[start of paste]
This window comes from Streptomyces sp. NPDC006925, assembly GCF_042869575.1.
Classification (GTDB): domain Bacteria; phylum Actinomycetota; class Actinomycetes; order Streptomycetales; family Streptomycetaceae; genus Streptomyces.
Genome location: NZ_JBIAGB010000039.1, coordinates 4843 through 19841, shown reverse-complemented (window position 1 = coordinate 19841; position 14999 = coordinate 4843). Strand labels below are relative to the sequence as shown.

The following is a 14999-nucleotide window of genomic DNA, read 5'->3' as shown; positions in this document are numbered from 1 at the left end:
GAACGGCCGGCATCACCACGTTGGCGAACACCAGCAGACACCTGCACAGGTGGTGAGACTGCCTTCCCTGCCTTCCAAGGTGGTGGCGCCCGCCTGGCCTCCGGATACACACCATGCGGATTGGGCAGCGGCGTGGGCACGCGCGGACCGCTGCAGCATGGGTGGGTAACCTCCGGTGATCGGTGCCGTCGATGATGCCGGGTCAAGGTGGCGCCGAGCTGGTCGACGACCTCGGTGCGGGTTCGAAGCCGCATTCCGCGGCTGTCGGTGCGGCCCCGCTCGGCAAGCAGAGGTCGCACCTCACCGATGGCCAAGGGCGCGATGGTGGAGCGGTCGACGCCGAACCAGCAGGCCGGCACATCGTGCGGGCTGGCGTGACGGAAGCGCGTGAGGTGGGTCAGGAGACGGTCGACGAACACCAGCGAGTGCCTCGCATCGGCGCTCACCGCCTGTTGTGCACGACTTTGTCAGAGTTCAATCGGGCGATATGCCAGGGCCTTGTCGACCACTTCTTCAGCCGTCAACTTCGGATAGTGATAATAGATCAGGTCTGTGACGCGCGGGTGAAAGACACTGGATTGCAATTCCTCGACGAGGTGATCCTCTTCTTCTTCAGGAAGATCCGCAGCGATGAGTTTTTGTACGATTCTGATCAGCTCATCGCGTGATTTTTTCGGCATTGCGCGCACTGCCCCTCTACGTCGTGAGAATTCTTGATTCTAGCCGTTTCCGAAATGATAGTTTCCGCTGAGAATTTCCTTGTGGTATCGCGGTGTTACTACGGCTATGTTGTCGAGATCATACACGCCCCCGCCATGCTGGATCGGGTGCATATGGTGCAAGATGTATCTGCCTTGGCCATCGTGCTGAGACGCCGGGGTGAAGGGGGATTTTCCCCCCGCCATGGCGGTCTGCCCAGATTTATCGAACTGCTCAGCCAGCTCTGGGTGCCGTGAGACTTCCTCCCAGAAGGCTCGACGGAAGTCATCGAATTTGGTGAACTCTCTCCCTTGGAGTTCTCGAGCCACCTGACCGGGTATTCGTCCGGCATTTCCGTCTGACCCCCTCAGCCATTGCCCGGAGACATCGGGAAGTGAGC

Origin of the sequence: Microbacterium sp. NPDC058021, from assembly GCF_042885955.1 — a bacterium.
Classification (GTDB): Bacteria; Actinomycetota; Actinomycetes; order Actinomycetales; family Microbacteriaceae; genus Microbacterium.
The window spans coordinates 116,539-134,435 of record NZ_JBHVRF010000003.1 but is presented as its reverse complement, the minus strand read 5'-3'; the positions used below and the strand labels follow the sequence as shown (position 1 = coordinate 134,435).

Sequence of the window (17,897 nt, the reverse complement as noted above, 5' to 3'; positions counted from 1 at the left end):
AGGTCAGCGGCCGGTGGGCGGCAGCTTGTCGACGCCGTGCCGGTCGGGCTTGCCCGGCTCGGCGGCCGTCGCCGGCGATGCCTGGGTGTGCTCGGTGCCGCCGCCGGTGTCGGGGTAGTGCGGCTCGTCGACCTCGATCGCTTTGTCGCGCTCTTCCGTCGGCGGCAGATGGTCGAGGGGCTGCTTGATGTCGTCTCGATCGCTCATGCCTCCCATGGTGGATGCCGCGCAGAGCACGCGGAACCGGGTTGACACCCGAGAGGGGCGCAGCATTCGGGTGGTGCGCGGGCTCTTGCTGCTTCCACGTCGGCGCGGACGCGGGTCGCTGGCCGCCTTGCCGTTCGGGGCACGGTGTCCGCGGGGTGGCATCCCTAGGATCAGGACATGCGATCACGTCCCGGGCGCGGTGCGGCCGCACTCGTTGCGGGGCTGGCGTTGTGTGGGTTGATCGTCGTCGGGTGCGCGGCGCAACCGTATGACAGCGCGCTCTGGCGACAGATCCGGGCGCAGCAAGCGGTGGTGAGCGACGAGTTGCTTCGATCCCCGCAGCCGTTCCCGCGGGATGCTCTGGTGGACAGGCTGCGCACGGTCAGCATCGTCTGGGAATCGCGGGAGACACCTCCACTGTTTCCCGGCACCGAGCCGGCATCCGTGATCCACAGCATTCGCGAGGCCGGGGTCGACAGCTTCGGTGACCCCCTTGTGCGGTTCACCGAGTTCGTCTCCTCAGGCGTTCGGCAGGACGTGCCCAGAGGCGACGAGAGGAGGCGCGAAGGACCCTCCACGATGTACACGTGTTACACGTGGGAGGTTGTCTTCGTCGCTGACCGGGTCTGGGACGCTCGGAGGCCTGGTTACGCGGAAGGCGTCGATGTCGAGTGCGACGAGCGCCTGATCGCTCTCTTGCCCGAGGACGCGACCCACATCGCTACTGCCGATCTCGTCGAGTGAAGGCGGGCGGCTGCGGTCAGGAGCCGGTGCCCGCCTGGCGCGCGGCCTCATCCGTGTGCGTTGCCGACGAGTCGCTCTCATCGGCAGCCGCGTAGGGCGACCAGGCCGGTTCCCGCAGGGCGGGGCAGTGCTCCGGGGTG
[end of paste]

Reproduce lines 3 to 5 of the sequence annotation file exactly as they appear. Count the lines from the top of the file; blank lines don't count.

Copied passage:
Genome location: NZ_JBIAGB010000039.1, coordinates 4843 through 19841, shown reverse-complemented (window position 1 = coordinate 19841; position 14999 = coordinate 4843). Strand labels below are relative to the sequence as shown.

The following is a 14999-nucleotide window of genomic DNA, read 5'->3' as shown; positions in this document are numbered from 1 at the left end:
GAACGGCCGGCATCACCACGTTGGCGAACACCAGCAGACACCTGCACAGGTGGTGAGACTGCCTTCCCTGCCTTCCAAGGTGGTGGCGCCCGCCTGGCCTCCGGATACACACCATGCGGATTGGGCAGCGGCGTGGGCACGCGCGGACCGCTGCAGCATGGGTGGGTAACCTCCGGTGATCGGTGCCGTCGATGATGCCGGGTCAAGGTGGCGCCGAGCTGGTCGACGACCTCGGTGCGGGTTCGAAGCCGCATTCCGCGGCTGTCGGTGCGGCCCCGCTCGGCAAGCAGAGGTCGCACCTCACCGATGGCCAAGGGCGCGATGGTGGAGCGGTCGACGCCGAACCAGCAGGCCGGCACATCGTGCGGGCTGGCGTGACGGAAGCGCGTGAGGTGGGTCAGGAGACGGTCGACGAACACCAGCGAGTGCCTCGCATCGGCGCTCACCGCCTGTTGTGCACGACTTTGTCAGAGTTCAATCGGGCGATATGCCAGGGCCTTGTCGACCACTTCTTCAGCCGTCAACTTCGGATAGTGATAATAGATCAGGTCTGTGACGCGCGGGTGAAAGACACTGGATTGCAATTCCTCGACGAGGTGATCCTCTTCTTCTTCAGGAAGATCCGCAGCGATGAGTTTTTGTACGATTCTGATCAGCTCATCGCGTGATTTTTTCGGCATTGCGCGCACTGCCCCTCTACGTCGTGAGAATTCTTGATTCTAGCCGTTTCCGAAATGATAGTTTCCGCTGAGAATTTCCTTGTGGTATCGCGGTGTTACTACGGCTATGTTGTCGAGATCATACACGCCCCCGCCATGCTGGATCGGGTGCATATGGTGCAAGATGTATCTGCCTTGGCCATCGTGCTGAGACGCCGGGGTGAAGGGGGATTTTCCCCCCGCCATGGCGGTCTGCCCAGATTTATCGAACTGCTCAGCCAGCTCTGGGTGCCGTGAGACTTCCTCCCAGAAGGCTCGACGGAAGTCATCGAATTTGGTGAACTCTCTCCCTTGGAGTTCTCGAGCCACCTGACCGGGTATTCGTCCGGCATTTCCGTCTGACCCCCTCAGCCATTGCCCGGAGACATCGGGAAGTGAGC